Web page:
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Definition 7..5
Let $X_1, \ldots, X_n$ be a random sample from $f(x;\theta)$ and $x_1, \ldots, x_n$ the corresponding observed values. The likelihood of the sample is the joint probability function (or the joint probability density function, in the continuous case) evaluated at $x_1, \ldots, x_n$, and is denoted by $L(\theta;x_1,\ldots,x_n)$.

Now the notation emphasizes that, for a given sample x, the likelihood is a function of $\theta$. Of course

\begin{displaymath}L(\theta; {\bf x})= f({\bf x}; \theta),\hspace*{.5cm}[ =L(\theta),
\mbox{ in a briefer notation}].\end{displaymath}

The likelihood function is a statistic, depending on the observed sample x. A statistical inference or procedure should be consistent with the assumption that the best explanation of a set of data is provided by $\hat{\theta}$, a value of $\theta$ that maximizes the likelihood function. This value of $\theta$ is called the maximum likelihood estimate (mle). The relationship of a sufficient statistic for $\theta$ to the mle for $\theta$ is contained in the following theorem.

Theorem 7..2
Let $X_1, \ldots, X_n$ be a random sample from $f(x;\theta)$. If a sufficient statistic $T=t({\bf X})$ for $\theta$ exists, and if a maximum likelihood estimate $\hat{\theta}$ of $\theta$ also exists uniquely, then $\hat{\theta}$ is a function of $T$.

Let $g(t({\bf x}; \theta))$ be the pdf of $T$. Then by the definition of sufficiency, the likelihood function can be written

L(\theta; x_1, \ldots, x_n)=f(x_1, \theta) \ldots f(x_n; \th...
...g\left(t(x_1, \ldots, x_n); \theta\right) h(x_1, \ldots, x_n)
\end{displaymath} (7.5)

where h( $x_1, \ldots, x_n$) does not depend on $\theta$. So $L$ and $g$ as functions of $\theta$ are maximized simultaneously. Since there is one and only one value of $\theta$ that maximizes $L$ and hence $g(t(x_1,
\ldots, x_n);\theta)$, that value $\theta$ must be a function of $t(x_1, \ldots, x_n)$. Thus the mle $\hat{\theta}$ is a function of the sufficient statistic $T=t(X_1, \ldots,X_n)$.

Sometimes we cannot find the maximum likelihood estimator by differentiating the likelihood (or $\log$ of the likelihood) with respect to $\theta$ and setting the equation equal to zero. Two possible problems are:

The likelihood is not differentiable throughout the range space;
The likelihood is differentiable, but there is a terminal maximum (that is, at one end of the range space).

For example, consider the uniform distribution on $[0, \theta]$. The likelihood, using a random sample of size $n$ is

L(\theta;x_1, \ldots, x_n)=\left\{\begin{array}{ll}
... i=1, \ldots, n\\
0 & \mbox{ otherwise }. \end{array} \right.
\end{displaymath} (7.6)

Now $1/\theta^n$ is decreasing in $\theta$ over the range of positive values. Hence it will be maximized by choosing $\theta$ as small as possible while still satisfying $0 \leq x_i \leq \theta$. That is, we choose $\theta$ equal to $X_{(n)}$, or $Y_n$, the largest order statistic.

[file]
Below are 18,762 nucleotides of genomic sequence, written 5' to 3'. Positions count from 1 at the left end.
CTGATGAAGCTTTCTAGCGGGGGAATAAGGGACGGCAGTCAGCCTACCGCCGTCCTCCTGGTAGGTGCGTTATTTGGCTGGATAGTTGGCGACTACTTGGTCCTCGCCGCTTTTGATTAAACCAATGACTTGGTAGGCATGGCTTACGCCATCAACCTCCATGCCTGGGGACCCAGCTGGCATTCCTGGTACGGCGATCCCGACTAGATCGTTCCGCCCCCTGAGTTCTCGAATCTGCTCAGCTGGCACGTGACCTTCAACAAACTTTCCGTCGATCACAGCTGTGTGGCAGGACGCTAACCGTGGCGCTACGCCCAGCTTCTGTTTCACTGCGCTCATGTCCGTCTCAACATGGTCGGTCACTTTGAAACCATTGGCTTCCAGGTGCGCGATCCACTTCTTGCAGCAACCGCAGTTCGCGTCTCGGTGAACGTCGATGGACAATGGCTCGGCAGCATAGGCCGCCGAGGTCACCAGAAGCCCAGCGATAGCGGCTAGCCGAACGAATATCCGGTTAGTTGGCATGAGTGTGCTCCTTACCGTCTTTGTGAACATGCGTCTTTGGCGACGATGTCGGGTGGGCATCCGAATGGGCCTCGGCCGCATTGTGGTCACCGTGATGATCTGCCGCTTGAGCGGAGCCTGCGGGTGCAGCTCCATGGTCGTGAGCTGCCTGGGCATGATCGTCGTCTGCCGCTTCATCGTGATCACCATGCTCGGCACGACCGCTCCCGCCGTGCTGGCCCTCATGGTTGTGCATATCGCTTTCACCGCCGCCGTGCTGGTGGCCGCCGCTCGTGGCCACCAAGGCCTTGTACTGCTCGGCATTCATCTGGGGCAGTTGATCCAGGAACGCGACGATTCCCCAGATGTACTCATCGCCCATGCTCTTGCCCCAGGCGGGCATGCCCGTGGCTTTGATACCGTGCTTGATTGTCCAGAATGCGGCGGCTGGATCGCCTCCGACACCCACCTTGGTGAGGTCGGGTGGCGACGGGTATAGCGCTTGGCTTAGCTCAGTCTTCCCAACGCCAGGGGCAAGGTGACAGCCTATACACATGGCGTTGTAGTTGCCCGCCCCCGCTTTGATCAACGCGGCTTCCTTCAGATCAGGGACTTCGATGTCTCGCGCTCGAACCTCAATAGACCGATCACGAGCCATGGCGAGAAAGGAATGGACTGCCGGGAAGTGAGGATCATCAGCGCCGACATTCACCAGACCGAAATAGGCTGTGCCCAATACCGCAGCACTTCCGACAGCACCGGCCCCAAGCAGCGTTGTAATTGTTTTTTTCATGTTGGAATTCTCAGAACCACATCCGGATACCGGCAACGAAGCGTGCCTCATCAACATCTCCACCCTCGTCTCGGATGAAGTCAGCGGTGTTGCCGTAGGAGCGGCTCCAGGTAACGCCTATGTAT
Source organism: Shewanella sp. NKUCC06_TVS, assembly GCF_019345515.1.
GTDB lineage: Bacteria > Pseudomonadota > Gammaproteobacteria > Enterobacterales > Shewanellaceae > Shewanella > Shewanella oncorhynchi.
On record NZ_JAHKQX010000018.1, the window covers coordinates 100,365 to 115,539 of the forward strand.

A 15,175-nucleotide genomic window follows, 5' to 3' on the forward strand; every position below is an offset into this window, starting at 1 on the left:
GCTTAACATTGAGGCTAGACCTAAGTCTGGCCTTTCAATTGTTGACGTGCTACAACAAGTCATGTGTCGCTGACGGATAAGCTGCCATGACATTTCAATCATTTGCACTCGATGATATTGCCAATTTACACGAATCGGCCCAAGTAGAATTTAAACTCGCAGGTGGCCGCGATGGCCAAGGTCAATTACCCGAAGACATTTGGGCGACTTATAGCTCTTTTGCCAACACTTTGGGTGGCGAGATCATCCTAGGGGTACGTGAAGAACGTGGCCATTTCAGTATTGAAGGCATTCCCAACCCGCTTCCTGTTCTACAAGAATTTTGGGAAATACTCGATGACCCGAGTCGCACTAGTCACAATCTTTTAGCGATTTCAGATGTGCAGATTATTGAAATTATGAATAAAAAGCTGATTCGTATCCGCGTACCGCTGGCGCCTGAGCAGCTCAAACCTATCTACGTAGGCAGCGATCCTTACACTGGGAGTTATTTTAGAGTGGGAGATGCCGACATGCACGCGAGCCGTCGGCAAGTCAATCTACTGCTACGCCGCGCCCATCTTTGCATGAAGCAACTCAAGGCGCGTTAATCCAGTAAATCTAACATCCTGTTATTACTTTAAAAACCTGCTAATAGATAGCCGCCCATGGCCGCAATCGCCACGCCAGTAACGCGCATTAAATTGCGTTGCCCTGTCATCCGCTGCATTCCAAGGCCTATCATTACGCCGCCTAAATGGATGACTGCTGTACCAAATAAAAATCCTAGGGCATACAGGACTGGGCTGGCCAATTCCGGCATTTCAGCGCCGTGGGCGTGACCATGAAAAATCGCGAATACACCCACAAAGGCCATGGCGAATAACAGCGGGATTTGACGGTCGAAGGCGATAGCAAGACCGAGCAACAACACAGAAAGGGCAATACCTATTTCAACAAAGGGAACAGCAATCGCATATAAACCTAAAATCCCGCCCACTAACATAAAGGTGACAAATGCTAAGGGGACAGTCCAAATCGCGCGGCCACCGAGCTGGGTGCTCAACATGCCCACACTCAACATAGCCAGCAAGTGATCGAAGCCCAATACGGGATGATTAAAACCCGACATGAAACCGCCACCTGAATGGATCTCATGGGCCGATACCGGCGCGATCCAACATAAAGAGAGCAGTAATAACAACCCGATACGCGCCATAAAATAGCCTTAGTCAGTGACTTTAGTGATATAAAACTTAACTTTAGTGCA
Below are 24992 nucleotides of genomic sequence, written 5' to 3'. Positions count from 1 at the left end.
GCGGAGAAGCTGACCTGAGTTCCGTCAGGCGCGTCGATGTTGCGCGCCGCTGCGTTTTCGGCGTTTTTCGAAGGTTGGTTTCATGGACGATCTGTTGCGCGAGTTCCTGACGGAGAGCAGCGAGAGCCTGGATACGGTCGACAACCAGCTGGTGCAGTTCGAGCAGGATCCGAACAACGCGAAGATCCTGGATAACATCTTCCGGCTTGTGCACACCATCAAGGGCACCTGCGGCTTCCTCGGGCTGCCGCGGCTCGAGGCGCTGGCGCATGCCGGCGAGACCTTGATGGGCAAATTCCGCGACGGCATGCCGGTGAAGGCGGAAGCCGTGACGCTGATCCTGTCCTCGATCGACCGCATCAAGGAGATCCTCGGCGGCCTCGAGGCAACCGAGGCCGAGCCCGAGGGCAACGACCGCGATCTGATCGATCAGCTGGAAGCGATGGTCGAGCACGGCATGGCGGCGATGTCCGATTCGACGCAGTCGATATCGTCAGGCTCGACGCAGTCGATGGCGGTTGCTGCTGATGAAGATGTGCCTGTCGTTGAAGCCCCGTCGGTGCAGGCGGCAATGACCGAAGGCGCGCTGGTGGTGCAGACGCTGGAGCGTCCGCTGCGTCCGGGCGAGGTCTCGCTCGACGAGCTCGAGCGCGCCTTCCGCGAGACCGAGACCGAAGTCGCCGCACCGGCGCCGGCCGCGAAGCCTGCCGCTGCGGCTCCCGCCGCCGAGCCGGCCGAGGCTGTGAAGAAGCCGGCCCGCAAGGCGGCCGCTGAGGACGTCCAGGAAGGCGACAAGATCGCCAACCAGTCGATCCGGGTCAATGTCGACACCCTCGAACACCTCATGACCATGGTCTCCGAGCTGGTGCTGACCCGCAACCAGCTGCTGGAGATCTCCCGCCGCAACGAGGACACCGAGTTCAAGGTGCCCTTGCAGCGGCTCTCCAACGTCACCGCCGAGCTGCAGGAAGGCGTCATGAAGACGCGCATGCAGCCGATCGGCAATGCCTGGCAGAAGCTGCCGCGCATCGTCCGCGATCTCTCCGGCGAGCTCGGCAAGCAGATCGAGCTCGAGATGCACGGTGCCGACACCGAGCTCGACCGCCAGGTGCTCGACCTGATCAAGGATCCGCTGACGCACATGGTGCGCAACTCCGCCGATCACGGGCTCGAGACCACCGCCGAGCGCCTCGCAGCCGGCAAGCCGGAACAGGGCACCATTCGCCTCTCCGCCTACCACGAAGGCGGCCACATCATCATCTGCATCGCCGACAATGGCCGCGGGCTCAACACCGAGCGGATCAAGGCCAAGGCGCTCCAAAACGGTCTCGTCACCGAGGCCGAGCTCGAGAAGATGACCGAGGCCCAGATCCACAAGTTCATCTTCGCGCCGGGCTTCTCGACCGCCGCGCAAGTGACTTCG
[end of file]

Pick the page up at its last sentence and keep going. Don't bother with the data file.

Example 7..8
Consider the truncated exponential distribution with pdf


The Likelihood is

\begin{displaymath}L(\theta; x_1, \ldots, x_n)=e^{n \theta-\sum x_i}
\prod_{i=1}^n I_{[\theta,\infty)}(x_i). \end{displaymath}

Hence the likelihood is increasing in $\theta$ and we choose $\theta$ as large as possible, that is, equal to $\min(x_i)$.

Further use is made of the concept of likelihood in Hypothesis Testing (Chapter 3), but here we will define the term likelihood ratio, and in particular monotone likelihood ratio.

Definition 7..6
Let $\theta_1$ and $\theta_2$ be two competing values of $\theta$ in the density $f(x;\theta)$, where a sample of values X leads to likelihood, $L(\theta;{\bf X})$. Then the likelihood ratio is

\begin{displaymath}\Lambda=L(\theta_1; {\bf X})/L(\theta_2;{\bf X}).\end{displaymath}

This ratio can be thought of as comparing the relative merits of the two possible values of $\theta$, in the light of the data X. Large values of $\Lambda$ would favour $\theta_1$ and small values of $\Lambda$ would favour $\theta_2$. Sometimes the statistic $T$ has the property that for each pair of values $\theta_1$, $\theta_2$, where $\theta_1 > \theta_2$, the likelihood ratio is a monotone function of $T$. If it is monotone increasing, then large values of $T$ tend to be associated with the larger of the two parameter values. This idea is often used in an intuitive approach to hypothesis testing where, for example, a large value of $\overline{X}$ would support the larger of two possible values of $\mu$.

Definition 7..7
A family of distributions indexed by a real parameter $\theta$ is said to have a monotone likelihood ratio if there is a statistic $T$ such that for each pair of values $\theta_1$ and $\theta_2$, where $\theta_1 > \theta_2$, the likelihood ratio $L(\theta_1)/L(\theta_2)$ is a non-decreasing function of $T$.

Example 7..9
Let $X_1, \ldots, X_n$ be a random sample from a Poisson distribution with parameter $\lambda$. Determine whether ( $X_1, \ldots, X_n$) has a monotone likelihood ratio (mlr).

Here the likelihood of the sample is

\begin{displaymath}L(\lambda; x_1, \ldots, x_n)=e^{-n \lambda}\lambda^{\sum x_i}/\prod x_i!. \end{displaymath}

Let $\lambda_1$, $\lambda_2$ be $2$ values of $\lambda$ with $0 < \lambda_1
< \lambda_2 < \infty$. Then for given $x_1, \ldots, x_n$

\begin{displaymath}\frac{L(\lambda_2;{\bf x})}{L(\lambda_1;{\bf x})}=
...a_2}{\lambda_1}\right)^{\sum x_i} e^{-n(\lambda_2-\lambda_1)} .\end{displaymath}

Note that $(\lambda_2/\lambda_1) > 1$ so this ratio is increasing as $T({\bf x})=\sum x_i$ increases. Hence ( $X_1, \ldots, X_n$) has a monotone likelihood ratio in $T({\bf x})=\sum x_i$.

next up previous contents
Next: Information in a Sample Up: Reduction of Data Previous: The Exponential Family of   Contents
Bob Murison 2000-10-31